Crucial M550 1 TB full review
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This year’s new model of Crucial’s 2.5in SATA solid-state drive is a relatively minor revision to 2013’s M500 (tinyurl.com/m2ncsmj). The M550 is listed as using 20nm MLC NAND flash again, sourced in-house of course, and there’s still a Marvell controller in charge, this time a Marvell 88SS9189, which must be a revised ‘9187 used in the M500. We asked suppliers to submit the largest drive they could, since larger capacities are more likely to return the best results, but only Crucial acceded with its first 1TB drive. Also see: what's the best SSD
Last year’s M500 was available as a 960GB version, and while it was based on 1024GB of NAND flash, it kept more in reserve for over-provisioning. This helps maintain drive health and longevity, and is useful for preventing significant slow-downs when an SSD is kept under worst-case continual write operation. Now Crucial has opened up its largest SSD to make it truly a terabyte in capacity. While £374 is still expensive, in gigabyte-per-pound terms, it’s staggeringly cheap for a high-performance SSD. At the time of going to press, Amazon was selling the 1TB Crucial M550 for £350, a figure of just 35p per gigabyte. That’s half the price of Intel’s latest 730 Series.
Given the cakewalk test of ATTO Disk Benchmark, the Crucial M550’s highest read speeds were 563MB/s using 512kB data. But as you may expect, like all current solid-state drives it can’t maintain this speed with smaller data chunks. From 256- to 8192kB data, the M550 could keep to its trademark 550MB/s pace; but by 128kB its read speed had fallen to sub-500MB/s figures, finally settling at 21MB/s with the benchmark’s smallest 0.5kB data files.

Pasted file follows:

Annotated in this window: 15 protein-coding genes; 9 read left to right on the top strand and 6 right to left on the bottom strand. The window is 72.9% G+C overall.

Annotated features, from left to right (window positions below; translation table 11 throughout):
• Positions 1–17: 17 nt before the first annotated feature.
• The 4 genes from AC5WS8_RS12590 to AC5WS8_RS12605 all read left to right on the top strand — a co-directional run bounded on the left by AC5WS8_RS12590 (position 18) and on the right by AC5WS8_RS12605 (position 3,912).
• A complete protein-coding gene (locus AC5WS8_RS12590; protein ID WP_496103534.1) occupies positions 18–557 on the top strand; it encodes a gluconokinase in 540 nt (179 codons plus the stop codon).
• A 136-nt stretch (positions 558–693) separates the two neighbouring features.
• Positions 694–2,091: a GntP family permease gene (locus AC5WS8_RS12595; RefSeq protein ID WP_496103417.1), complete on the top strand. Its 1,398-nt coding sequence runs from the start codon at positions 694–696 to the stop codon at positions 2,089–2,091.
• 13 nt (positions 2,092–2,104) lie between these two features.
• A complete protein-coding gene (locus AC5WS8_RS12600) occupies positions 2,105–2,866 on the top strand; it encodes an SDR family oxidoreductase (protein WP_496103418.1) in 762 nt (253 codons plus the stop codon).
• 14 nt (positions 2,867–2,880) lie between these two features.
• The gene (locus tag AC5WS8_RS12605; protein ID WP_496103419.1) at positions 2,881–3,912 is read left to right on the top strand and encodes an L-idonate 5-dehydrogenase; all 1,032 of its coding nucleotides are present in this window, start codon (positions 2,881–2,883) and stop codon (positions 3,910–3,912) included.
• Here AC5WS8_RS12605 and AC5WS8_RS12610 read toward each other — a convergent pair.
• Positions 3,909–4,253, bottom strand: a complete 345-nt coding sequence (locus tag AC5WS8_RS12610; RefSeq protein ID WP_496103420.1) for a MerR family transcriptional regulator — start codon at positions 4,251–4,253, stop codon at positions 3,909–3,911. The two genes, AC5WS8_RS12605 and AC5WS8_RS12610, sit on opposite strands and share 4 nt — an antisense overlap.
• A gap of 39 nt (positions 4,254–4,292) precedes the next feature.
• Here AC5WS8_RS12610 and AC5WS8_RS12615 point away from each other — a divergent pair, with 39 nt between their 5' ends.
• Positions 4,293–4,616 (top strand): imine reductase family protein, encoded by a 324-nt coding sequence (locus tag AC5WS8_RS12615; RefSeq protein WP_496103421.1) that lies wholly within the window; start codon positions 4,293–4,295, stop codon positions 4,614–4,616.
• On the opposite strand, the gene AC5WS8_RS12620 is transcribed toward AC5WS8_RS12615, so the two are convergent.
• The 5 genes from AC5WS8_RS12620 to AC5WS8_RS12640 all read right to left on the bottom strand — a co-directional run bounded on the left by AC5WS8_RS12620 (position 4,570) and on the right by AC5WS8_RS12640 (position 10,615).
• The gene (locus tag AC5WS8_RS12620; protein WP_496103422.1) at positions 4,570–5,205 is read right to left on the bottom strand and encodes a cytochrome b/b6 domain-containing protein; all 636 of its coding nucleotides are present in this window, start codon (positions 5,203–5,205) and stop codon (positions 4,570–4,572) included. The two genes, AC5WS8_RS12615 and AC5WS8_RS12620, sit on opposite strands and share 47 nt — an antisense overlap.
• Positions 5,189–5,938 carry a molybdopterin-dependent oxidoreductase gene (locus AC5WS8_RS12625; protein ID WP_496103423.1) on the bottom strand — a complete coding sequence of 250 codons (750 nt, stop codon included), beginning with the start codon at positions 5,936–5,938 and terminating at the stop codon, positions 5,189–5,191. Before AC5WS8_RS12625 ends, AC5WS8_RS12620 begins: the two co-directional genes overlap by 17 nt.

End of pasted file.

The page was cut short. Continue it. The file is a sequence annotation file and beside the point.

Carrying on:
In CrystalDiskMark, the highest numbers we saw were 478- and 464MB/s for compressible read and write sequential transfers; that already shows a lift in write performance over the M500’s scores.
Small-file operations have benefited on the M550. Single-threaded 4kB writes were at around the 100MB/s mark for the M550; and around 30MB/s for reads. But multithreaded transfers broke the nominal 100 IOPS ceiling for 4kB random reads, at 100k IOPS, with writes not very far behind at 91.7k IOPS. In the AS SSD benchmark, a nominal overall score of 1096 points was the highest tested.
Crucial’s new M550 has significantly pushed up performance. Most importantly, this new model signposts the trend in falling SSD prices, bringing potentially huge capacities within affordable reach.
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